Remembering 25 Years Ago—May 1983
Daniel Velasquez Nuñez, a Honduran merchant, disappears after being detained in Santa Cruz de Yojoa, by four hooded and armed men, allegedly agents of the Public Security Forces.
“Honduras: The Facts Speak for Themselves.” The Preliminary Report of the National Commissioner for the Protection of Human Rights in Honduras. Human Rights Watch; July 1994.
John Lantigua, a freelance correspondent for United Press International, is expelled from the country for writing articles that Honduran authorities denounce as "tendentious or false, with the object of disparaging" the country's image. Lantigua, who had been in the country since September 1982, was working on a story about a secret jail in which political prisoners are reportedly tortured. He is told his expulsion is based on Honduran law that only allows state-licensed journalists to work in the country.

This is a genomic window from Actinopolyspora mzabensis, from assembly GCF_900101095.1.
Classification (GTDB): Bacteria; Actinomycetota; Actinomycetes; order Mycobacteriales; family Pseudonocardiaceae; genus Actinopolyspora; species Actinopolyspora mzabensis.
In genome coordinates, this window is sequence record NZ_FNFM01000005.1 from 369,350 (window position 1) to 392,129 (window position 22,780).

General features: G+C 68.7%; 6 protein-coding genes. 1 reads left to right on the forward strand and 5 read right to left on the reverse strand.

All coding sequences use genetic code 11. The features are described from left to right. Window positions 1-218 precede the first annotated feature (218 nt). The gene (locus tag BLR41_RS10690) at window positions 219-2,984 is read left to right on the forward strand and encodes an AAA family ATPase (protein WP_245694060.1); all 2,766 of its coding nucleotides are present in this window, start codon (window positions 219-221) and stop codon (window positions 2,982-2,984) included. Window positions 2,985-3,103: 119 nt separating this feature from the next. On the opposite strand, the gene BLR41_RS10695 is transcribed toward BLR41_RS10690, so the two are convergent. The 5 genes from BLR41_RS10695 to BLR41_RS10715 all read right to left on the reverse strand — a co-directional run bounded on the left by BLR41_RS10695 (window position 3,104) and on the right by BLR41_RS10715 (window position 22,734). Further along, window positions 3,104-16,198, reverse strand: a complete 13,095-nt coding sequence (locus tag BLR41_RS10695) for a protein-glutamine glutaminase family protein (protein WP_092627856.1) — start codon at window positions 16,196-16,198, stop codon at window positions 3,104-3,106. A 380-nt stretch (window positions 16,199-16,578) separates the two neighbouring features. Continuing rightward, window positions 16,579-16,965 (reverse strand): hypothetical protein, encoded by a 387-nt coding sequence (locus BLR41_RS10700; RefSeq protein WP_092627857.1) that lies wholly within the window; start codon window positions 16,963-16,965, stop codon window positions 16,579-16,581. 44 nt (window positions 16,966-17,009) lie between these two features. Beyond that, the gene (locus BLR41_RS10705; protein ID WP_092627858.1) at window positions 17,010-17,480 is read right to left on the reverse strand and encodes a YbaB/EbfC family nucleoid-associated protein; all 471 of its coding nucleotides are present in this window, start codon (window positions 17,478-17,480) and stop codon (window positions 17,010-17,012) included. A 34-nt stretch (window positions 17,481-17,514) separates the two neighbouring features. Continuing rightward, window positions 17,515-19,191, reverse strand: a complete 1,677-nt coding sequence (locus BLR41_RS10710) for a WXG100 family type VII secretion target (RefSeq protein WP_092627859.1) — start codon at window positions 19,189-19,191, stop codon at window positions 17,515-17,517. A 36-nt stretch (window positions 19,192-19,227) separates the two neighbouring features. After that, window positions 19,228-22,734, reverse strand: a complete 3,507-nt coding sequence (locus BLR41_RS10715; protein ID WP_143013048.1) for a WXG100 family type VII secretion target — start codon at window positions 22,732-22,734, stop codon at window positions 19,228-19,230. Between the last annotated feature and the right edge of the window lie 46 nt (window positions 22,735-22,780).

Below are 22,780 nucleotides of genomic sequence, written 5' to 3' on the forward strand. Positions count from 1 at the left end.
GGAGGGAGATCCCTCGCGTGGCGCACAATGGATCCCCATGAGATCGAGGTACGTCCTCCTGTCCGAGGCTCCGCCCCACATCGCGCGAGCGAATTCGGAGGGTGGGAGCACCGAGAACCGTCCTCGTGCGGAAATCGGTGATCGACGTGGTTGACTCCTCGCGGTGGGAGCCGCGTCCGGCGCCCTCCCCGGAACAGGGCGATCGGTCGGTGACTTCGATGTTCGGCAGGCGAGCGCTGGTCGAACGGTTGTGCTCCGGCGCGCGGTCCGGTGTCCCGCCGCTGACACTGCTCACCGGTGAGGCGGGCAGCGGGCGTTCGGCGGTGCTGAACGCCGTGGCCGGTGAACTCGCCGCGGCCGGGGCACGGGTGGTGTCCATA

On Nov. 14, 1985, in connection with the case of another suppressed journalist, the Inter-American Court of Human Rights rules that the licensing law violates the right to free expression. Opponents of licensing had argued that the policy was nothing more than a cover for government censorship.
"Honduras expels reporter." UPI. The New York Times; May 7, 1983."Strong message to censors." Ezra Bowen. Time; Dec. 16, 1985.